LEXINGTON, Ky. (FOX 56) — Students at Lansdowne Elementary School in Lexington will take part in their third annual Unity Walk on Friday.
The event coincides with lessons students learned for International Day of Peace, which was Thursday.
As it is every year, the goal of the march is to get students thinking about what it means to live in a peaceful society, and how they can spread peace and kindness in the world.
In the weeks leading up to this year’s event, students have been learning about marches like the one they’ll take part in, why people do them, and the importance of standing up for what you believe in.
Art Teacher Katie Rafferty says she uses a lot of visuals to help kids easily understand such challenging topics, and the kids have been getting in on the fun by making signs and pictures with symbols and words pertaining to peace that they’ll use during the march.
School Principal Jennifer Fish says while she and the rest of the faculty at Lansdowne recognize all of the kids may not understand the true meaning behind the walk, they say it is fulfilling to see them practice the core values the school preaches.
“We talk a lot about character at school—lots of character traits—respect, responsibility, compassion, empathy—and so this is just a way that sort of brings all of those great character traits together for kids,” Fish explained.
Fish says at Lansdowne they have students who come from all over.
Kids who speak different languages at home, celebrate different holidays and practice different religions.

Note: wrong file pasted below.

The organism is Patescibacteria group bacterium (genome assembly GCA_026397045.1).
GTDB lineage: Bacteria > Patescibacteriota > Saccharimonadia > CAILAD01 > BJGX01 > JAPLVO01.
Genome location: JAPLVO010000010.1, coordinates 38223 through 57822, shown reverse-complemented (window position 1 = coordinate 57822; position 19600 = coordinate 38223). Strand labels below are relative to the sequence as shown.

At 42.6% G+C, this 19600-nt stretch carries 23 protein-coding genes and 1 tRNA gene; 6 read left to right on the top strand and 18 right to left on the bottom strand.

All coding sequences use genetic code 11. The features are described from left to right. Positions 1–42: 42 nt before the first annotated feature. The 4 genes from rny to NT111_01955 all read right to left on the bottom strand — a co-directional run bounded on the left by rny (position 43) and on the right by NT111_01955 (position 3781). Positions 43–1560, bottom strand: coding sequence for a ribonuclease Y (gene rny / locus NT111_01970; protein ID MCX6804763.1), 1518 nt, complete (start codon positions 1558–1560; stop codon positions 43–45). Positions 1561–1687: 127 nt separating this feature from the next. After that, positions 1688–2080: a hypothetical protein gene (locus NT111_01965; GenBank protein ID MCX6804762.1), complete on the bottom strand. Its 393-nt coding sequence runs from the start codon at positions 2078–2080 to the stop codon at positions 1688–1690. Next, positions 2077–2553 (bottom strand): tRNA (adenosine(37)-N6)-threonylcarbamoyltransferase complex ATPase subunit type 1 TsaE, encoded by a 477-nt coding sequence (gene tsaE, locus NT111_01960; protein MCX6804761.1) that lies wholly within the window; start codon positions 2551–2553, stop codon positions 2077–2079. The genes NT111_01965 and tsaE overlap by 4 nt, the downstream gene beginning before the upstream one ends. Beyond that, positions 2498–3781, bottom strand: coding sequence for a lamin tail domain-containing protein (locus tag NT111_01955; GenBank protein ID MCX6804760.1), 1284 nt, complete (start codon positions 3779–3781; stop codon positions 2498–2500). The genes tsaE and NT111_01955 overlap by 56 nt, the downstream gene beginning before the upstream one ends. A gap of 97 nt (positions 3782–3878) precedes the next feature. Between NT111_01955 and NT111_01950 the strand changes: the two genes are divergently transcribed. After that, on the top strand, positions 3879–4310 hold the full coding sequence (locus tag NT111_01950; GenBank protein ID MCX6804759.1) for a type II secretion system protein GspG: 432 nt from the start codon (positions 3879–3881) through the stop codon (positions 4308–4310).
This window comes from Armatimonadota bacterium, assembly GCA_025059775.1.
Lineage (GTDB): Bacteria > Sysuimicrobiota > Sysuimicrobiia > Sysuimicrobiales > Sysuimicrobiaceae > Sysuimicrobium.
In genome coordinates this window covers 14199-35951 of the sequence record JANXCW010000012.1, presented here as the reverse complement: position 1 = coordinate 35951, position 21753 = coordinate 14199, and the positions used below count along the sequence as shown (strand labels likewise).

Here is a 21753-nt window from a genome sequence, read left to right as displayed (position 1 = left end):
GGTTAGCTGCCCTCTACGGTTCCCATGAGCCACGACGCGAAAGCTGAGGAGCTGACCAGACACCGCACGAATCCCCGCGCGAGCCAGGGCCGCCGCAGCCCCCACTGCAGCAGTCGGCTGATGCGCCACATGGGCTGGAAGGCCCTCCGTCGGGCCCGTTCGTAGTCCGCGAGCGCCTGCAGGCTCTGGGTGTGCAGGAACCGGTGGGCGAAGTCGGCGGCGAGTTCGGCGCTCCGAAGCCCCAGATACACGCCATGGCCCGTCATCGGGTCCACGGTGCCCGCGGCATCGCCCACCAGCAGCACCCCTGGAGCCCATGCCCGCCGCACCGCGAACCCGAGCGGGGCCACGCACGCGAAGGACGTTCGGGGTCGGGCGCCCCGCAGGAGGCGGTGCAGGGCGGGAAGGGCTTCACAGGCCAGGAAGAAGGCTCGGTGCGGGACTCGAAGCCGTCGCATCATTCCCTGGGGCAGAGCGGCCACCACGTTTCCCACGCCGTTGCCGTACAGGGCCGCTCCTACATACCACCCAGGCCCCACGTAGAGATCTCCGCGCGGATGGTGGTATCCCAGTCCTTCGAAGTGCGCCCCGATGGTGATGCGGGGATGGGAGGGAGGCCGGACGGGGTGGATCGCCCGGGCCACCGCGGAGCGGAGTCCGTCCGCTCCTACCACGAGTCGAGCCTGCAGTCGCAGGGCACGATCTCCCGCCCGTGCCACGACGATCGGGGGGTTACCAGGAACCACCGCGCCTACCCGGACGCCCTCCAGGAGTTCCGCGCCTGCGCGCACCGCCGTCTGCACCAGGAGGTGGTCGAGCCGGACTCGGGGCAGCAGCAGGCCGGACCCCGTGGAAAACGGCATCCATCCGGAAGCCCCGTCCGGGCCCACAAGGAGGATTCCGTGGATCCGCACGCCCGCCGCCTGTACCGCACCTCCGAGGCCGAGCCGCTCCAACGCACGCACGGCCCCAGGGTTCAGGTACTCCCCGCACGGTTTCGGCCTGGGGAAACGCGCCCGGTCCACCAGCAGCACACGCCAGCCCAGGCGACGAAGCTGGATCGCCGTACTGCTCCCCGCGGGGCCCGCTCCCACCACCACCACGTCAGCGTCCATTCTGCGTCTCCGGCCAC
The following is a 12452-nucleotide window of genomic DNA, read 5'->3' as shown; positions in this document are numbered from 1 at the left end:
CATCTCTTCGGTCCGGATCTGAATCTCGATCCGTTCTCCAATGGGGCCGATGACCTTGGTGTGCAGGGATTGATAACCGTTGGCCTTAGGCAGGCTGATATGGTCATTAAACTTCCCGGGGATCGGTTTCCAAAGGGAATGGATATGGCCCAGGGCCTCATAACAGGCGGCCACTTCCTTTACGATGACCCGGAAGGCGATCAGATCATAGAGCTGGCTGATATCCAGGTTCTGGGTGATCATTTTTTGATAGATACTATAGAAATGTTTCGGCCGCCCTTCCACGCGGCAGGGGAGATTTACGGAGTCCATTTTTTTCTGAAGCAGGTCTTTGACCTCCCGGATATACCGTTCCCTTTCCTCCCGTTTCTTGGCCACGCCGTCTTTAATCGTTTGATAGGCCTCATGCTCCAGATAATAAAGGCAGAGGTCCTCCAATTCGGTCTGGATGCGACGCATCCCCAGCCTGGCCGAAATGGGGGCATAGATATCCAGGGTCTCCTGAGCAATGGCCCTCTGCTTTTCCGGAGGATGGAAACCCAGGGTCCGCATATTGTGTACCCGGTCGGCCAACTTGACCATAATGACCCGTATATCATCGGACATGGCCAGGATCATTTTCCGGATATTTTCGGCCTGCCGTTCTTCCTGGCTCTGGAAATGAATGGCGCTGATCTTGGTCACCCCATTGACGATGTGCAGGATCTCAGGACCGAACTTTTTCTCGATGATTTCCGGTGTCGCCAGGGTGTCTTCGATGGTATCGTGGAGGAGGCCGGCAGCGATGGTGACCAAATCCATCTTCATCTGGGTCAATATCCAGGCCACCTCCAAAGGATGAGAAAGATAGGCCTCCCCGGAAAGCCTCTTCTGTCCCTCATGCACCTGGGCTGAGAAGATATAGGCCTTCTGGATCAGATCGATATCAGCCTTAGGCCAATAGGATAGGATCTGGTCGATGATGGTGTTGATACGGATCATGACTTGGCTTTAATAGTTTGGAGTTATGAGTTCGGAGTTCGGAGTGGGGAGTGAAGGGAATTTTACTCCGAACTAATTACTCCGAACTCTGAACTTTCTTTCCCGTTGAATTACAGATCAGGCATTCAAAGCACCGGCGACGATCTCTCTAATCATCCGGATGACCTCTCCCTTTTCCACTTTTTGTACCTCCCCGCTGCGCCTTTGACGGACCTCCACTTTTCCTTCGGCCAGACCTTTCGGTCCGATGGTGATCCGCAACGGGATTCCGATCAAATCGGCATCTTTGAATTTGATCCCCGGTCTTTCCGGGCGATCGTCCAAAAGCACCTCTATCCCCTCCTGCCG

Fish says kids will be kids, they’ll know the differences between them and their classmates, but it won’t stop them from being friends and learning from one another.
LATEST KENTUCKY NEWS
On Friday’s walk, their acceptance of each other will be on full display. It’s a simple act, teaching them to look past the hate in the world and choose to love instead, which is something Rafferty hopes the rest of Lexington takes notice of.
“I hope that our community is inspired by our kids,” Rafferty says. “I think there’s such a great innocence that kids have that, for me, it helps remind me of how simple some of these concepts can be. Yes, they’re grandiose and they’re big concepts, but they really are just simple. At the end of the day.”
The march starts at 10 a.m. on Friday morning, but both Fish and Rafferty are confident that the spirit of what happened will carry on for the remainder of the school year and beyond.